When Bellingham fisherman Jeremy Brown started offering tuna-canning classes in his kitchen, he could pick up the pressure cookers needed to safely process fish at garage sales for about $5 apiece. Ten years later, he says, "You better be there bright and early, and be ready to bid it up."
Sales of home-canning products have jumped 35 percent over the past three years, earning the hobby what seems like a permanent spot on food-trend lists. But many amateur canners willing to experiment with pickles and jams shy away from low-acid foods such as tuna, which tend to provoke fears about deadly contamination incidents and exploding pressure cookers. Slow Food Seattle co-chair Jennifer Johnson thinks that's why a tuna-canning class led by Brown is the most popular event on the organization's calendar. "It's not something that people do at home," Johnson says. "You don't want to kill yourself."
Nearly 100 Slow Food members and friends crowded into Gourmondo Catering's South Seattle kitchen on January 8 to clean, slice, jar, and preserve 1,000 pounds of albacore tuna caught 50 miles off the Columbia River. Although most participants were first-timers, the group included a few returning canners anxious to replenish their tuna supply. "I gave it away as gifts, and people were like, 'Can I have more?'," Brook Boeskov said. "It's so good."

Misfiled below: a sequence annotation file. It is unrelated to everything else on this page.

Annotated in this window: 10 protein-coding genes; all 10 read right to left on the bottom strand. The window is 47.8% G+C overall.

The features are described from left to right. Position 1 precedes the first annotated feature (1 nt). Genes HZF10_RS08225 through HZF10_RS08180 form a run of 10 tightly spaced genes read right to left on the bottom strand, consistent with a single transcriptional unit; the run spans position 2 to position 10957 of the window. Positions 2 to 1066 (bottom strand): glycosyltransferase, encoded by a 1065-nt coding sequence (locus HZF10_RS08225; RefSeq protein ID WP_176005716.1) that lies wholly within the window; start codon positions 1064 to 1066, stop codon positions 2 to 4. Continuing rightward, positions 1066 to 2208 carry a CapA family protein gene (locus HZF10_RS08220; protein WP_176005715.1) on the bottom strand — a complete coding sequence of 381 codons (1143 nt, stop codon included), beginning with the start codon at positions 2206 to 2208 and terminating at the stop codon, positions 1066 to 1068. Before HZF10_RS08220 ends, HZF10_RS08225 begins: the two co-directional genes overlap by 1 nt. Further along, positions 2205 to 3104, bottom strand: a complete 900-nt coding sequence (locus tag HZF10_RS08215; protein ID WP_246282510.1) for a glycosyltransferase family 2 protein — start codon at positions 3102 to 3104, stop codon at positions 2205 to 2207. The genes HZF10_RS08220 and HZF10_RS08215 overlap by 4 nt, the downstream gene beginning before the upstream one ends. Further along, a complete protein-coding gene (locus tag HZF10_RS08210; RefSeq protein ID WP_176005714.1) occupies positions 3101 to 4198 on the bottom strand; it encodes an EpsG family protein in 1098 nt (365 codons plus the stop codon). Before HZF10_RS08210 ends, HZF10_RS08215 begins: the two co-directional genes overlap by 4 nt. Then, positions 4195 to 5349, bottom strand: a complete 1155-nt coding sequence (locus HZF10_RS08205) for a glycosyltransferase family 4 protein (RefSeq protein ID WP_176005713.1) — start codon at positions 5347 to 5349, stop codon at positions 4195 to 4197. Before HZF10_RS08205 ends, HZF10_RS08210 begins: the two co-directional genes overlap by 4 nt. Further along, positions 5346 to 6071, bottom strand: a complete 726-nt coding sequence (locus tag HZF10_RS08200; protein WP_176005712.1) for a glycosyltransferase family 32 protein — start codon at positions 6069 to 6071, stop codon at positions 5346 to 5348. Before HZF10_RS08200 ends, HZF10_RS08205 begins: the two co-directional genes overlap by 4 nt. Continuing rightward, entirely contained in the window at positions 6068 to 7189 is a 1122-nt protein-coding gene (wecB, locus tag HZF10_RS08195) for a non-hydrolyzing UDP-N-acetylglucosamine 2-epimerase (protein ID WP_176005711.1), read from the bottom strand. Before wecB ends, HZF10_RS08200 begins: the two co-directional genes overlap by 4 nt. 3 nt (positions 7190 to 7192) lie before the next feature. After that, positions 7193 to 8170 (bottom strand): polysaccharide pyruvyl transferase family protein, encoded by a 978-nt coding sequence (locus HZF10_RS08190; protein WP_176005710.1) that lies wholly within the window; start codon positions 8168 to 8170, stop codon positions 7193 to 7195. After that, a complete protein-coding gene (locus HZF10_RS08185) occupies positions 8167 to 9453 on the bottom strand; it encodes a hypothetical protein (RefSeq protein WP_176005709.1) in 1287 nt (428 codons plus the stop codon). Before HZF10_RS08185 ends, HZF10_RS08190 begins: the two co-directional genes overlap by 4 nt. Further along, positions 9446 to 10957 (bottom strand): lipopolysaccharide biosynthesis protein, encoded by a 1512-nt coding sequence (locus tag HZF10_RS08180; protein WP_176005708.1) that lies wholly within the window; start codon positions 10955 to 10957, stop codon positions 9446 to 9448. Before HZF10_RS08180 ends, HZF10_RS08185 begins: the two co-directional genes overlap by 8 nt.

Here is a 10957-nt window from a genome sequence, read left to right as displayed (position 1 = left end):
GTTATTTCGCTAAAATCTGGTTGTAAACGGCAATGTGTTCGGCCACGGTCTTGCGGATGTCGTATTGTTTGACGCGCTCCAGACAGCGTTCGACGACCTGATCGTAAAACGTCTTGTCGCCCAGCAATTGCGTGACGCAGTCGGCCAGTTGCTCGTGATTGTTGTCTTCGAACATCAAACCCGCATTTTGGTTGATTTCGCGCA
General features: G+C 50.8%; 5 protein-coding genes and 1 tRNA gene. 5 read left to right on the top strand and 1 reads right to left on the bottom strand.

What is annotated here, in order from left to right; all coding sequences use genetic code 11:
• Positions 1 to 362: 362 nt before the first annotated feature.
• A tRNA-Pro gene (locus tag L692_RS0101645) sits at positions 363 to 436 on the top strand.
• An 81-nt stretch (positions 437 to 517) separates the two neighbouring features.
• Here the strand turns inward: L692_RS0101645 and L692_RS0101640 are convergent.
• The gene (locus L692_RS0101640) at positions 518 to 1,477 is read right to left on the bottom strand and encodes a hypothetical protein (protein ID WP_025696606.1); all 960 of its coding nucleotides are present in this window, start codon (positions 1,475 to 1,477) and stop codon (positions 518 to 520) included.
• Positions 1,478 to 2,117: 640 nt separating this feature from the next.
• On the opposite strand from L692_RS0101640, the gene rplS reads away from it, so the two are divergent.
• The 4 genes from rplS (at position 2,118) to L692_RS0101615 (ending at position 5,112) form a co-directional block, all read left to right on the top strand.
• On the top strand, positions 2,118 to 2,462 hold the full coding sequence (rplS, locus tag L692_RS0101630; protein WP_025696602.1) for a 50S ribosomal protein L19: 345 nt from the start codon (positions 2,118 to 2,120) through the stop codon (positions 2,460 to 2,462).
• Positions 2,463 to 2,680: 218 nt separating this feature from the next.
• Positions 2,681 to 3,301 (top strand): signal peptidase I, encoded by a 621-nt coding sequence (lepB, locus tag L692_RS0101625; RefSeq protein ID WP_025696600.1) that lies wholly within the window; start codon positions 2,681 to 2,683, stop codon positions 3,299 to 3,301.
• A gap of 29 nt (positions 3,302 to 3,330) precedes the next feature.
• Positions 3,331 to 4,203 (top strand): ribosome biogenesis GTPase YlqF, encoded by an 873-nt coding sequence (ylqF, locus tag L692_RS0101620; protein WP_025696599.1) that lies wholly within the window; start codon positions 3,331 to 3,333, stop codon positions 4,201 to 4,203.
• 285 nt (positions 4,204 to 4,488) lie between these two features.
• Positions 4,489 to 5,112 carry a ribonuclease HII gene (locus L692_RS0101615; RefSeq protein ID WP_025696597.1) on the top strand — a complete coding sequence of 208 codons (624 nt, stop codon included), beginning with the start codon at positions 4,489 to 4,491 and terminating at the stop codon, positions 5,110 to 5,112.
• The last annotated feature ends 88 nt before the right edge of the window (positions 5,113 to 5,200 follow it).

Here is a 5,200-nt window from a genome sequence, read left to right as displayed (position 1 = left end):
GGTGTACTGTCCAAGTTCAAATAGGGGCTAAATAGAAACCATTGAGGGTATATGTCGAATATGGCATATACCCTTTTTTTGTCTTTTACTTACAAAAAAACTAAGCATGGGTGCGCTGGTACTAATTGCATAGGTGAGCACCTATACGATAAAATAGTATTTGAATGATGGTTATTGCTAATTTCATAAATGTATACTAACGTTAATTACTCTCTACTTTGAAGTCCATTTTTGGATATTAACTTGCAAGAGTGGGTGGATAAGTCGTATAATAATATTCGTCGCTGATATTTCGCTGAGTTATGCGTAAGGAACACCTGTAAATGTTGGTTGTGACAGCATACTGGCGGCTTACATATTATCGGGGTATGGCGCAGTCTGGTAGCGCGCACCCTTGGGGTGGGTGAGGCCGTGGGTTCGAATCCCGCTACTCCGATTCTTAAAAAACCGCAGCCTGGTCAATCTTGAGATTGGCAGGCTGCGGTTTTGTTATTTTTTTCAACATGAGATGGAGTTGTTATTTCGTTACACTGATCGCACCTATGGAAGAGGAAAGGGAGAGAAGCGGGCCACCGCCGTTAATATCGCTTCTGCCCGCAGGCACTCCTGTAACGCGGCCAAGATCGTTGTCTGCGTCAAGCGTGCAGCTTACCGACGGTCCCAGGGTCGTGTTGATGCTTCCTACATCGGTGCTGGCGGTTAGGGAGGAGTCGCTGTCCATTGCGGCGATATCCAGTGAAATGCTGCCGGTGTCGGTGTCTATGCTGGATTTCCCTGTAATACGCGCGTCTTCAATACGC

The flavor gulf between commercially available canned tuna and tuna canned by hand is among the widest confronted by grocery shoppers. While locavores may prefer farmstead cheeses and small-batch soda pops, it's hard to argue that Cabot Sharp Cheddar and Coca-Cola aren't tasty. Tuna is different, because producers rely on processing methods which sap the fish of its natural flavors. According to Brown, "They cook the fish whole, in steam; break it down; and cook it a second time." Late-stage broth additions can't amend the oil loss: Most home cooks don't serve canned tuna without first subjecting it to a slathering of mayo or heavy dousing of cream-of-mushroom soup.
When tuna is raw-packed, the fish retains its oceanic integrity, although Brown ordered canners on slicing duty to trim dark spots from the frozen tuna steaks. ("Too strong," he explained, suggesting cat owners save the scraps.) Once preserved, the tuna can be used in salads or vitello tonnato. "You don't have to do much to it," Boeskov says. "You can pour the whole jar over pasta."
Under Brown's guidance, canning students salted and olive-oiled the tuna. Before sealing each jar, they added a "secret ingredient"—a carrot—to counterbalance acidity.
Brown says his recipe was sometimes questioned back when salt and fat were eaters' biggest worries. "You could argue the oil is just adding fat, but it adds to the mouthfeel," Brown says. "It's worth it."